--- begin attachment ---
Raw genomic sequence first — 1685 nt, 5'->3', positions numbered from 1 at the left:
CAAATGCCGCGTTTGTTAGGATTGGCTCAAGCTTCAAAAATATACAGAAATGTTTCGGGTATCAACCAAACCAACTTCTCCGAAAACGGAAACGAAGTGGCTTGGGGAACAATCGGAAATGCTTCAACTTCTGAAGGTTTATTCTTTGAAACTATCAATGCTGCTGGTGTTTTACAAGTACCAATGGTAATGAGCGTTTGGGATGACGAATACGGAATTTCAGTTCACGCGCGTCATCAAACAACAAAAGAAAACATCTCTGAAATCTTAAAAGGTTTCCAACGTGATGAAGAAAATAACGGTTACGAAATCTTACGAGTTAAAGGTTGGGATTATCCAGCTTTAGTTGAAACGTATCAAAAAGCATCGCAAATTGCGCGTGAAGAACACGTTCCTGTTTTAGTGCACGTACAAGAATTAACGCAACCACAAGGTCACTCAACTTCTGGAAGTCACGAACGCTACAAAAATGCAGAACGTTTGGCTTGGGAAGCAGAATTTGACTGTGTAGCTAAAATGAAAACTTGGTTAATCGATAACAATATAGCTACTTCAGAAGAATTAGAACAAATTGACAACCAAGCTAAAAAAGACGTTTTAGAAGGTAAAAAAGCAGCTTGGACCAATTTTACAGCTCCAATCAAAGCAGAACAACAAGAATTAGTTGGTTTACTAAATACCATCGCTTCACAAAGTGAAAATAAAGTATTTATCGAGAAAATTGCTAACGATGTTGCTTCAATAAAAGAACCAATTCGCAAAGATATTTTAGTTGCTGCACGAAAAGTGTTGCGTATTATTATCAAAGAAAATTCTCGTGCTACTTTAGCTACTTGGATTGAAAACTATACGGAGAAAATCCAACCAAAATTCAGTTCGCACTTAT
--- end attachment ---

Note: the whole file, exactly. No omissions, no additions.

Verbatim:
Raw genomic sequence first — 1685 nt, 5'->3', positions numbered from 1 at the left:
CAAATGCCGCGTTTGTTAGGATTGGCTCAAGCTTCAAAAATATACAGAAATGTTTCGGGTATCAACCAAACCAACTTCTCCGAAAACGGAAACGAAGTGGCTTGGGGAACAATCGGAAATGCTTCAACTTCTGAAGGTTTATTCTTTGAAACTATCAATGCTGCTGGTGTTTTACAAGTACCAATGGTAATGAGCGTTTGGGATGACGAATACGGAATTTCAGTTCACGCGCGTCATCAAACAACAAAAGAAAACATCTCTGAAATCTTAAAAGGTTTCCAACGTGATGAAGAAAATAACGGTTACGAAATCTTACGAGTTAAAGGTTGGGATTATCCAGCTTTAGTTGAAACGTATCAAAAAGCATCGCAAATTGCGCGTGAAGAACACGTTCCTGTTTTAGTGCACGTACAAGAATTAACGCAACCACAAGGTCACTCAACTTCTGGAAGTCACGAACGCTACAAAAATGCAGAACGTTTGGCTTGGGAAGCAGAATTTGACTGTGTAGCTAAAATGAAAACTTGGTTAATCGATAACAATATAGCTACTTCAGAAGAATTAGAACAAATTGACAACCAAGCTAAAAAAGACGTTTTAGAAGGTAAAAAAGCAGCTTGGACCAATTTTACAGCTCCAATCAAAGCAGAACAACAAGAATTAGTTGGTTTACTAAATACCATCGCTTCACAAAGTGAAAATAAAGTATTTATCGAGAAAATTGCTAACGATGTTGCTTCAATAAAAGAACCAATTCGCAAAGATATTTTAGTTGCTGCACGAAAAGTGTTGCGTATTATTATCAAAGAAAATTCTCGTGCTACTTTAGCTACTTGGATTGAAAACTATACGGAGAAAATCCAACCAAAATTCAGTTCGCACTTAT